Nevada will become the 14th State in the United States to adopt California’s long-standing zero-emission vehicle standards in the next decade, State Governor Steve Sisolak announced Monday local time,media reported. The state plans to implement zero-emission vehicle standards by 2025. The governor tweeted that adopting these standards is critical to advancing a healthy, resilient and climate-friendly future.
California is known to have introduced the law for the first time in 1990, and over the past 20 years, many states have begun to adopt the standard rather than comply with less stringent federal requirements.
It is understood that this double standard has long plagued carmakers, who need to meet California and federal standards, which is essentially getting companies to create two scripts. Last year, the Trump administration moved to revoke California’s immunity, though the final outcome will be up to the courts to decide. At the time, the state and 23 other states sued the government almost immediately. In addition, the White House has unveiled updated federal fuel economy and emissions standards this year to replace Obama-era rules and reduce fuel efficiency.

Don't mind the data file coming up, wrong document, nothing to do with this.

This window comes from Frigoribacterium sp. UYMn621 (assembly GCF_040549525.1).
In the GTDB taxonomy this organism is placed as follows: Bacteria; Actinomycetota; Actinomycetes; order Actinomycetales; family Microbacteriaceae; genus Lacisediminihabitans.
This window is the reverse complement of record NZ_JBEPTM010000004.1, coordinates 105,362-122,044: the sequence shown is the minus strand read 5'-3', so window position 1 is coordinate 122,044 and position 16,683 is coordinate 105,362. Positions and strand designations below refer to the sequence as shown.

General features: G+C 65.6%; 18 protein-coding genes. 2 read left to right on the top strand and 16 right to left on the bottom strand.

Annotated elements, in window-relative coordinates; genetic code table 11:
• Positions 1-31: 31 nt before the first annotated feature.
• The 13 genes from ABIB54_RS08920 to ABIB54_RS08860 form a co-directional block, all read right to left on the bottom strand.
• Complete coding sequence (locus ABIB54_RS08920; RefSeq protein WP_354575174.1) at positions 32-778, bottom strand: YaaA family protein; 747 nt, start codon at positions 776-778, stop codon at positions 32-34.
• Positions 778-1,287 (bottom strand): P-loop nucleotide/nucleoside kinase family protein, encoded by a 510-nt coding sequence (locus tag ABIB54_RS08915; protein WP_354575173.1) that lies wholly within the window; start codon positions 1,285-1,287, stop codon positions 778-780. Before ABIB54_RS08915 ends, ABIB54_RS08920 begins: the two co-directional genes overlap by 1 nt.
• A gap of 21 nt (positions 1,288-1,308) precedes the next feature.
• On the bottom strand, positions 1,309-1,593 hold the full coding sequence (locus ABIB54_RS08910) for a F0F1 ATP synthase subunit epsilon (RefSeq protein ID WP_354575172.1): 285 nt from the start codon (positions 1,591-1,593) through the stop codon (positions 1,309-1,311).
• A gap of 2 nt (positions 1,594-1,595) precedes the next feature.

Now, excluding Nevada, California’s standards now cover 40 percent of new car sales across the country. Colorado is the latest state to adopt the standard.